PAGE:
What are the Reformed Solas? Sola is a Latin word which means ‘alone.’ The Solas are meant to point out the unique nature of our faith and to distinguish it from worldly counterfeits.
Scripture Alone (Sola Scriptura)
Scripture is God’s word. That means our conscience is bound to believe and obey whatever it teaches. It is our highest authority and is the standard by which we judge all truth claims (Deut. 4:1-4; 2 Tim. 3:16-17; 2 Pet. 1:3). There are other legitimate authorities in life (parents, government, church, etc.), but the Bible is our supreme authority above all others. When push comes to shove, the Bible is ranked over every other authority on earth. The Bible is given by God to be our ultimate authority. This is the meaning of sola scriptura. Scripture alone is sufficient to guide a Christian’s conscience in what they believe and how they live in this world. This is known as the Formal Principle of the Reformation.
Christ Alone (Solus Christus)
“Christ Jesus…became to us…righteousness “ (1 Cor. 1:30). Christ himself is the only way of salvation. He is the only Savior. Jesus himself claimed: “I am the way, and the truth, and the life. No one comes to the Father except through me” (John 14:6). The apostles continued to preach that “there is salvation in no one else, for there is no other name under heaven given among men by which we must be saved” (Acts 4:12). He is the only one who both suffered and survived God’s wrath as a substitute for God’s people. He is the only mediator available between God and men (1 Tim. 2:5-6).
Grace Alone (Sola Gratia)
Grace is God’s favor toward us even though we don’t deserve it. It is a free gift. By the gift of grace we are saved (Eph. 2:8). By definition, grace from God excludes the possibility of us earning God’s favor. As Paul explained, “if it is by grace, it is no longer on the basis of works; otherwise grace would no longer be grace” (Rom. 11:6). This free gift from God does not require (or even allow) our works because if we contributed something to our own salvation, then we would be able to boast about it (Eph. 2:9).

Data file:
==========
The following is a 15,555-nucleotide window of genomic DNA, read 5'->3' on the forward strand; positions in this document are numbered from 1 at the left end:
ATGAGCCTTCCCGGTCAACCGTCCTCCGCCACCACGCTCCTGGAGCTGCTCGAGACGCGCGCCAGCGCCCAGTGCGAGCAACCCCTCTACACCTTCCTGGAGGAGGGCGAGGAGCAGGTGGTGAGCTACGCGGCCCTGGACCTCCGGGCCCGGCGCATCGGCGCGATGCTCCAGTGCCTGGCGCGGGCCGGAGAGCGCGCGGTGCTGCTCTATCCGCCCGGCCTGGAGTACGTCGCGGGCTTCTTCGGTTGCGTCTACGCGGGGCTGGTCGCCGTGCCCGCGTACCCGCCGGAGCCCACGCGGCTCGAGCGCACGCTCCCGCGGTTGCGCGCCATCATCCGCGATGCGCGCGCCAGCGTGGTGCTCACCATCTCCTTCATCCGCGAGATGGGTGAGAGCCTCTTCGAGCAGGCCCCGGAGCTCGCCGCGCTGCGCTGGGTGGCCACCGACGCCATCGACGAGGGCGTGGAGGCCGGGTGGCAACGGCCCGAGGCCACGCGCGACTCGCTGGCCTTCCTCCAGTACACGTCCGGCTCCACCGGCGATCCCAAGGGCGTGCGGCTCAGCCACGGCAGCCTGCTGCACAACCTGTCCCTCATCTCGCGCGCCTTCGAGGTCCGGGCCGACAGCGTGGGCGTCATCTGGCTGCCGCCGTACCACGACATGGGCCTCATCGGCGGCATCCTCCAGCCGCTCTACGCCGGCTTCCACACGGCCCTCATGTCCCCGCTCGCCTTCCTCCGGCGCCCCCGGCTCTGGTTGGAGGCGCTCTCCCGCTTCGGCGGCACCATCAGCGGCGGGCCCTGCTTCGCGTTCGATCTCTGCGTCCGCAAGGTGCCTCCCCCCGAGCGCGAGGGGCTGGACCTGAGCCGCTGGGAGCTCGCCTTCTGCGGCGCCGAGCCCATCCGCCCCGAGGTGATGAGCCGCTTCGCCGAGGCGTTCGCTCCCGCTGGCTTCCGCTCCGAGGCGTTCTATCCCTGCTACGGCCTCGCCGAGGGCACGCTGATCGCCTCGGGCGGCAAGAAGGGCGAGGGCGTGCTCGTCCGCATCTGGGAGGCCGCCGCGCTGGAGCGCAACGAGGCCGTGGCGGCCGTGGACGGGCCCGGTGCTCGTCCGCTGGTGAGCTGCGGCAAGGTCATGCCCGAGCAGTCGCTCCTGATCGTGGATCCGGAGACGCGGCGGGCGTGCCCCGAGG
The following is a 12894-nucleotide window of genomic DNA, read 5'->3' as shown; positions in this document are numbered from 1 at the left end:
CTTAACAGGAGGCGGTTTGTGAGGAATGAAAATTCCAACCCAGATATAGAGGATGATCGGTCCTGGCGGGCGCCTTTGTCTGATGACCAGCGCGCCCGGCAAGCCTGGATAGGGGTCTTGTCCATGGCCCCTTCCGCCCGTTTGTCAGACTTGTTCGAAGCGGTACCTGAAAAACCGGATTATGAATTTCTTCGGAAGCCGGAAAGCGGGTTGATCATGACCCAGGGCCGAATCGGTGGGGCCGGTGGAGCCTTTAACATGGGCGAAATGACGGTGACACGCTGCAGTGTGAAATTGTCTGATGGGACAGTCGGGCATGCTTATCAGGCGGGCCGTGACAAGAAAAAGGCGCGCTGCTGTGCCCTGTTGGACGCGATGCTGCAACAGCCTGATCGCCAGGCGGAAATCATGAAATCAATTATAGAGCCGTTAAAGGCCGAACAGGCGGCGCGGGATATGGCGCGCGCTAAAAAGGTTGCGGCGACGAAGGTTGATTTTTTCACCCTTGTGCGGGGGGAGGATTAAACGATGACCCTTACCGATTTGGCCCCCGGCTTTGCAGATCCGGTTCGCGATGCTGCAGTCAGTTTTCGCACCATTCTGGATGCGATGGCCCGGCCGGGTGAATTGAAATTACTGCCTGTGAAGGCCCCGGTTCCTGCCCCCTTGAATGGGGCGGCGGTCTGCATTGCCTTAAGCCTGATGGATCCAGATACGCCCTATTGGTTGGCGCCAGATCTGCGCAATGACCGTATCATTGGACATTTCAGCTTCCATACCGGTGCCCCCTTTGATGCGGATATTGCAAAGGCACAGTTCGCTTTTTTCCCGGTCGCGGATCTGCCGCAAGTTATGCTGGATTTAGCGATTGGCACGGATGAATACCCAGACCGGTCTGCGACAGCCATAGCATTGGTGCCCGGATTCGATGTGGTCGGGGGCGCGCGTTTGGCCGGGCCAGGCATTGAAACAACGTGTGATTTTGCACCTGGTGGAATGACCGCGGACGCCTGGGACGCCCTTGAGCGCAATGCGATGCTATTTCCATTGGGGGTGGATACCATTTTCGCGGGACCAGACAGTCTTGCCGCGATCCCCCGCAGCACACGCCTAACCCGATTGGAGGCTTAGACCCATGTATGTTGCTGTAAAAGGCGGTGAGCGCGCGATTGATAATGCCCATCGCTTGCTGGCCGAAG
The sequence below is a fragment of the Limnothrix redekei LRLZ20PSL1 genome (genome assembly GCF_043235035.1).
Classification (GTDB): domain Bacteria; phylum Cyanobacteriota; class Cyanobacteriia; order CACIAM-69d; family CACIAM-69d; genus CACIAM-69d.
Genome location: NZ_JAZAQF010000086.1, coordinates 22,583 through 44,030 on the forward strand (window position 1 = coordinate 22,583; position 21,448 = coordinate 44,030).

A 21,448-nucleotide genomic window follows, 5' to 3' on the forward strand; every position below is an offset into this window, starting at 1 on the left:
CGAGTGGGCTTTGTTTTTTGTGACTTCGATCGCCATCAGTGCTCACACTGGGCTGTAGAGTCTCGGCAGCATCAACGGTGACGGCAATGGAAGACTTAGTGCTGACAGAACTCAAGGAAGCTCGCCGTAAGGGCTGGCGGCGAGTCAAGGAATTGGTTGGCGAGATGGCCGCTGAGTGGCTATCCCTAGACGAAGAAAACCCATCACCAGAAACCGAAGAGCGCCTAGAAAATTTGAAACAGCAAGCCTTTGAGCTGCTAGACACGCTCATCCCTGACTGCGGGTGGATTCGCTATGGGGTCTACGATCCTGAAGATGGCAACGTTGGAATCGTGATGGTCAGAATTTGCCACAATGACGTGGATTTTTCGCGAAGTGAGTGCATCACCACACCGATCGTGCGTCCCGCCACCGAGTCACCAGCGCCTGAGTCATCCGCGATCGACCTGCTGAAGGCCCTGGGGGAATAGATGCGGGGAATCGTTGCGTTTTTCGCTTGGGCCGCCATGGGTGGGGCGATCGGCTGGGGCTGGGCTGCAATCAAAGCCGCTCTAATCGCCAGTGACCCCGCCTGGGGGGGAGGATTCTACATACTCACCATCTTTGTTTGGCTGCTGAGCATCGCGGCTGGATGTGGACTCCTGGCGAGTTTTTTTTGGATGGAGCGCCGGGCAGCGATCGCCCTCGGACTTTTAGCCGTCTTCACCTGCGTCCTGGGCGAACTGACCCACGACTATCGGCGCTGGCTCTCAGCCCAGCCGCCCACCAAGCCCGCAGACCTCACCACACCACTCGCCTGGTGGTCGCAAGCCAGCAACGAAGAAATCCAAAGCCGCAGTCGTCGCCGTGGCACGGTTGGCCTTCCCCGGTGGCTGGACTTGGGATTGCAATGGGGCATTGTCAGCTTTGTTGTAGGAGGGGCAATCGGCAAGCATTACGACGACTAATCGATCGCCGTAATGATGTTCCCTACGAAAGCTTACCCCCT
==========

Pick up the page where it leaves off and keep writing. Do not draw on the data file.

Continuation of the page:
Faith Alone (Sola Fide)
We receive God’s grace through faith. Faith, by itself, is the instrument by which we receive the righteousness of Christ imputed to us. We are freely justified before God in our union with Christ, “not having a righteousness of my own derived from the Law, but that which is through faith in Christ, the righteousness which comes from God on the basis of faith” (Phil. 3:9). None of our own works contribute anything to our reconciled standing before God. “And to the one who does not work but believes in him who justifies the ungodly, his faith is counted as righteousness” (Rom. 4:5). This is known as the “Material Principle” of the Reformation.
Glory of God Alone (Soli Deo Gloria)
The Bible always directs us to God as the only One we are to worship and praise.
The first commandment is “you shall have no other gods before me” (Ex. 20:2). Jude says, “to the only God our Savior, through Jesus Christ our Lord, be glory, majesty, dominion, and authority before all time and now and forevermore” (Jude 25). And Paul says, “for from him, and through him, and to him are all things. To him be glory forever. Amen” (Rom. 11:36). Because God deserves all the glory, we should give him that glory in whatever we do. “Whether you eat or drink or whatever you do; do all to the glory of God” (1 Cor. 10:31).